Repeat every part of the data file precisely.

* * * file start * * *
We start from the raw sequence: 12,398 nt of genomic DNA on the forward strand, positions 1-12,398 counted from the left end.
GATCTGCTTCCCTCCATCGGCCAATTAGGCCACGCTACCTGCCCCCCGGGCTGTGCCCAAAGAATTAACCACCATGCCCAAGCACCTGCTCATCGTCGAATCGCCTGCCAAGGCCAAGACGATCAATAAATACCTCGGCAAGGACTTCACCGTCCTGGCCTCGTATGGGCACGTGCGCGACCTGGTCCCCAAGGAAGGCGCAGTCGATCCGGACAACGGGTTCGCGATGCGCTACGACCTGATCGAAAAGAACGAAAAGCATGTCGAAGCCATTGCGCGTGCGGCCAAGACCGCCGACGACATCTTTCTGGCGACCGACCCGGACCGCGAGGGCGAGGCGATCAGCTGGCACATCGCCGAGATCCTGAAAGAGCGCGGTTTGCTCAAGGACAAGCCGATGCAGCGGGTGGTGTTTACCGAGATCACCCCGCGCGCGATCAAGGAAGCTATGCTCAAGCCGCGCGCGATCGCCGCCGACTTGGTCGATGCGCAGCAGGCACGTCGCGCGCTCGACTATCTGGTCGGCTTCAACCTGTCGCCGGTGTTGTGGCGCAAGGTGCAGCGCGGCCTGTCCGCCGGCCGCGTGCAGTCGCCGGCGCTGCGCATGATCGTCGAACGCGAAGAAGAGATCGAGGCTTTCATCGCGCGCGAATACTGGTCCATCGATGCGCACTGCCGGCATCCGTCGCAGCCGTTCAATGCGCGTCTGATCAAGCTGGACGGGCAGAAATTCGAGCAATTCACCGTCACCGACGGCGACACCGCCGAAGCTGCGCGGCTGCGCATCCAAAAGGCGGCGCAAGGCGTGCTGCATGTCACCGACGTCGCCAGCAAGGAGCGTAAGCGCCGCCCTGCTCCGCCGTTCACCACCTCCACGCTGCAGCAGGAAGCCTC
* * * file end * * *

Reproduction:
We start from the raw sequence: 12,398 nt of genomic DNA on the forward strand, positions 1-12,398 counted from the left end.
GATCTGCTTCCCTCCATCGGCCAATTAGGCCACGCTACCTGCCCCCCGGGCTGTGCCCAAAGAATTAACCACCATGCCCAAGCACCTGCTCATCGTCGAATCGCCTGCCAAGGCCAAGACGATCAATAAATACCTCGGCAAGGACTTCACCGTCCTGGCCTCGTATGGGCACGTGCGCGACCTGGTCCCCAAGGAAGGCGCAGTCGATCCGGACAACGGGTTCGCGATGCGCTACGACCTGATCGAAAAGAACGAAAAGCATGTCGAAGCCATTGCGCGTGCGGCCAAGACCGCCGACGACATCTTTCTGGCGACCGACCCGGACCGCGAGGGCGAGGCGATCAGCTGGCACATCGCCGAGATCCTGAAAGAGCGCGGTTTGCTCAAGGACAAGCCGATGCAGCGGGTGGTGTTTACCGAGATCACCCCGCGCGCGATCAAGGAAGCTATGCTCAAGCCGCGCGCGATCGCCGCCGACTTGGTCGATGCGCAGCAGGCACGTCGCGCGCTCGACTATCTGGTCGGCTTCAACCTGTCGCCGGTGTTGTGGCGCAAGGTGCAGCGCGGCCTGTCCGCCGGCCGCGTGCAGTCGCCGGCGCTGCGCATGATCGTCGAACGCGAAGAAGAGATCGAGGCTTTCATCGCGCGCGAATACTGGTCCATCGATGCGCACTGCCGGCATCCGTCGCAGCCGTTCAATGCGCGTCTGATCAAGCTGGACGGGCAGAAATTCGAGCAATTCACCGTCACCGACGGCGACACCGCCGAAGCTGCGCGGCTGCGCATCCAAAAGGCGGCGCAAGGCGTGCTGCATGTCACCGACGTCGCCAGCAAGGAGCGTAAGCGCCGCCCTGCTCCGCCGTTCACCACCTCCACGCTGCAGCAGGAAGCCTC